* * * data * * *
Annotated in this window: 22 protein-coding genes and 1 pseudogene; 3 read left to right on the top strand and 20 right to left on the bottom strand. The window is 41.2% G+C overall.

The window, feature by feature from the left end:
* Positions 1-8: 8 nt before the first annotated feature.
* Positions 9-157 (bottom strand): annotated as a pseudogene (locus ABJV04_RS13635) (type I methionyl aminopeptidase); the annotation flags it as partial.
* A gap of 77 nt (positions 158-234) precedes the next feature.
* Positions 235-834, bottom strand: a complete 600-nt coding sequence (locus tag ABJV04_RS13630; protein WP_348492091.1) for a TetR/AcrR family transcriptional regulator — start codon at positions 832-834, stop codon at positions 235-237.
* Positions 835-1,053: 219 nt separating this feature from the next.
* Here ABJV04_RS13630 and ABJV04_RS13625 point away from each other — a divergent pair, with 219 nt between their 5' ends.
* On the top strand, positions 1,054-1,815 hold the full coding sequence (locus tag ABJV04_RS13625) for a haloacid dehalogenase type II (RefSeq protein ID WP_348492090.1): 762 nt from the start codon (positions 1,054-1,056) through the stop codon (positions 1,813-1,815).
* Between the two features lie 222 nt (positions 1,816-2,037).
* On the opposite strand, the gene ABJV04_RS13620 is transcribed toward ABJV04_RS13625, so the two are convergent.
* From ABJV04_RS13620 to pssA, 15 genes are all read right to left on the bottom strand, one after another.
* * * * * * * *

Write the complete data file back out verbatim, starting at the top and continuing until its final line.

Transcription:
Annotated in this window: 22 protein-coding genes and 1 pseudogene; 3 read left to right on the top strand and 20 right to left on the bottom strand. The window is 41.2% G+C overall.

The window, feature by feature from the left end:
* Positions 1-8: 8 nt before the first annotated feature.
* Positions 9-157 (bottom strand): annotated as a pseudogene (locus ABJV04_RS13635) (type I methionyl aminopeptidase); the annotation flags it as partial.
* A gap of 77 nt (positions 158-234) precedes the next feature.
* Positions 235-834, bottom strand: a complete 600-nt coding sequence (locus tag ABJV04_RS13630; protein WP_348492091.1) for a TetR/AcrR family transcriptional regulator — start codon at positions 832-834, stop codon at positions 235-237.
* Positions 835-1,053: 219 nt separating this feature from the next.
* Here ABJV04_RS13630 and ABJV04_RS13625 point away from each other — a divergent pair, with 219 nt between their 5' ends.
* On the top strand, positions 1,054-1,815 hold the full coding sequence (locus tag ABJV04_RS13625) for a haloacid dehalogenase type II (RefSeq protein ID WP_348492090.1): 762 nt from the start codon (positions 1,054-1,056) through the stop codon (positions 1,813-1,815).
* Between the two features lie 222 nt (positions 1,816-2,037).
* On the opposite strand, the gene ABJV04_RS13620 is transcribed toward ABJV04_RS13625, so the two are convergent.
* From ABJV04_RS13620 to pssA, 15 genes are all read right to left on the bottom strand, one after another.